Gable ends don't always get the respect they deserve.
Designers have a tendency to focus their attention on the eaves
walls, which typically face the road in the front and the
backyard living area in the rear. As a result, it's not
uncommon to see gable ends that consist of blank expanses of
wall relieved only by the odd window or two.
In a development of houses on tight lots, where the gable ends
face one another rather than the viewer, that may be scarcely
noticeable. In a more open setting or on a corner lot, though,
it can be a real eyesore.
A Sense of Scale
For many design-challenged gable ends, the basic issue has to
do with scale. As you approach a building, you instinctively
gauge its size by focusing on things like doorways, porches,
steps, and railings. The dimensions of those "human-scaled"
elements fall into a narrow range determined by the size of the
human body, making them obvious visual yardsticks. Without
them, the elevation has a blank, unwelcoming appearance, and
it's more difficult to tell how large or far away a structure
is. That can make the viewer feel unconsciously ill at
Windows alone don't work very well as scaling devices because,
unlike doors, they can be practically any height or width.
Adding muntins sometimes helps, but on an elevation with only a
couple of windows, it's unlikely to solve the problem entirely.
And the opposite extreme — a gable end that's solidly
covered with windows — can be just as bad, because
there's no way for the viewer to make a visual connection
between the windows and the floors and rooms inside.
Materials and Decoration
One simple way to add life to a gable end is to change siding
materials. The illustration on the bottom of Figure 1 probably
won't win any design awards, but it's a clear improvement on
the version on top.
Figure 1.The gable-end elevation on top, with its
two undersized windows, provides no sense of scale; from a
distance it's difficult to tell whether the structure is a
house or a larger commercial building. Changing siding at the
level of the second floor is a low-cost design improvement,
providing the viewer with a clue to the structure's height
Even a relatively subtle change in the siding can have a
pronounced effect on a gable end. Shingle-style buildings, for
example, often provide visual relief to big open expanses with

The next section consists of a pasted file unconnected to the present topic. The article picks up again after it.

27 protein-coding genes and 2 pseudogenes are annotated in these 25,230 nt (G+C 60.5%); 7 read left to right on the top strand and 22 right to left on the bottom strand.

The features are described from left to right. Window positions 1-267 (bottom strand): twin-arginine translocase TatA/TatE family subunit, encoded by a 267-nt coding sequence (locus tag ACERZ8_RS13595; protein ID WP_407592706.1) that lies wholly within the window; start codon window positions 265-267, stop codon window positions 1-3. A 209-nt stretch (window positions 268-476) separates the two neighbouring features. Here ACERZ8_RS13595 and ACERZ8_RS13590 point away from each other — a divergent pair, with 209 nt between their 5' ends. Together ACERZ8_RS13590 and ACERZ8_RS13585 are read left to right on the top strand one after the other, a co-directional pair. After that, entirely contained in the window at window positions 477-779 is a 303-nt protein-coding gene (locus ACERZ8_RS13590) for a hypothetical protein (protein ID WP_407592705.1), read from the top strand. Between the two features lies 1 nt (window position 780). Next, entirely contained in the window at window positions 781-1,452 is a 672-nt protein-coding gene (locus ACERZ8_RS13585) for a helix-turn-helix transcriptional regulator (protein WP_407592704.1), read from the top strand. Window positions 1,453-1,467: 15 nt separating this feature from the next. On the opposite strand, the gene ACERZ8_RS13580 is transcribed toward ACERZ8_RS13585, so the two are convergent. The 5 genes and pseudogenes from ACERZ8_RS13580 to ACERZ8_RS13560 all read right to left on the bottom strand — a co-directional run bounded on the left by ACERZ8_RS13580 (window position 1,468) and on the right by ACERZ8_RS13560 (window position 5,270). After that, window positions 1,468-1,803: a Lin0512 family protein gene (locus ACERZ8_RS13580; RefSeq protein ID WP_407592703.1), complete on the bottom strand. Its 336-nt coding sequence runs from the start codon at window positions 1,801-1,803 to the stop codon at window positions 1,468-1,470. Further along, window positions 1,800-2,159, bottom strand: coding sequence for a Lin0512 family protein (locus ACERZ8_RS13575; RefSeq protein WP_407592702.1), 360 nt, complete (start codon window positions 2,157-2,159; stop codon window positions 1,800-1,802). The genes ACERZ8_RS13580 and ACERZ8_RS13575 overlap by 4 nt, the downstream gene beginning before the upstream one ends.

a flared belt course partway up a wall. A run of crown or bed
molding can be added below the flared course to strengthen the
Another approach is to add ornamental trim elements like
bargeboards, brackets, or decorative trusswork (Figure 2). This
was a common feature of houses in the gothic revival (sometimes
known as "carpenter gothic") and stick styles. In Greek revival
designs, a horizontal band of trim at the level of the eaves
accomplishes the same thing.
Figure 2.Dressing up a gable end with brackets or
other applied ornamentation is another way to add a sense of
scale. The contrast between the large windows at the roof peak
(each of which is nearly the size of the entry door below) and
the much smaller ones to either side is another scaling
Lower the Roof
From a standpoint of cost and convenience, a full two-story
house has some substantial advantages over a similar
story-and-a-half design. The full-height upstairs walls are
easier to insulate and finish than the combination of vertical
kneewalls and sloping eaves walls found in the story and a
half. Two-story designs offer full standing headroom
throughout, which adds flexibility to the upstairs floor plan.
If the roof is stick-framed, there's also potential for a roomy
attic storage area.
On the other hand, full two-story designs are more challenging
to design on the outside. Especially at the gable end of a
house with a simple rectangular floor plan, the added height of
a full second story can make an elevation seem awkward and boxy
(Figure 3). This doesn't mean that the story-and-a-half
approach is "better" (although it may account for some of the
design's long-standing popularity). But it does suggest that as
the height of a gable end increases, more care is needed to
maintain a satisfying sense of scale.
Figure 3.A two-story plan is a fine way to enclose
a maximum amount of space at minimal cost, but without skillful
detailing, the gable end often presents an awkward, top-heavy
look (top). Lowering the roofline is a simple way to provide a
better-proportioned facade, although it complicates the framing
and interior finish. Shed dormers can be added if additional
space is needed upstairs (bottom).
Add Wrap-Around Elements or Change
One of the best ways to add scale to a tall gable end is to
incorporate wrap-around elements like porches or floor-plan
bumpouts to the basic structure (Figure 4). This accomplishes
two things: It visually broadens the base of the structure, and
it provides a way to introduce human-scaled elements.
Figure 4.The stripped-down gable elevation on top
is improved by the addition of a wraparound porch and
low-pitched dormers (bottom). The broader base also helps tie
the house to the ground and provides a sheltering
Gable ends don't always have to be symmetrical; where
appropriate, they can be stretched or carved into less standard
forms. For example, introducing a saltbox profile, with or
without additional massing, can add interest to an otherwise
bland elevation (Figure 5).
Figure 5.The gable-end elevation on top is
balanced and reasonably well proportioned but lacks punch.
Stretching the roof into a saltbox shape and adding a
subsidiary roof over the entry and floor-plan bumpout make for
a more interesting appearance (bottom).Mark Bromleyis an architect in Cabot, Vt.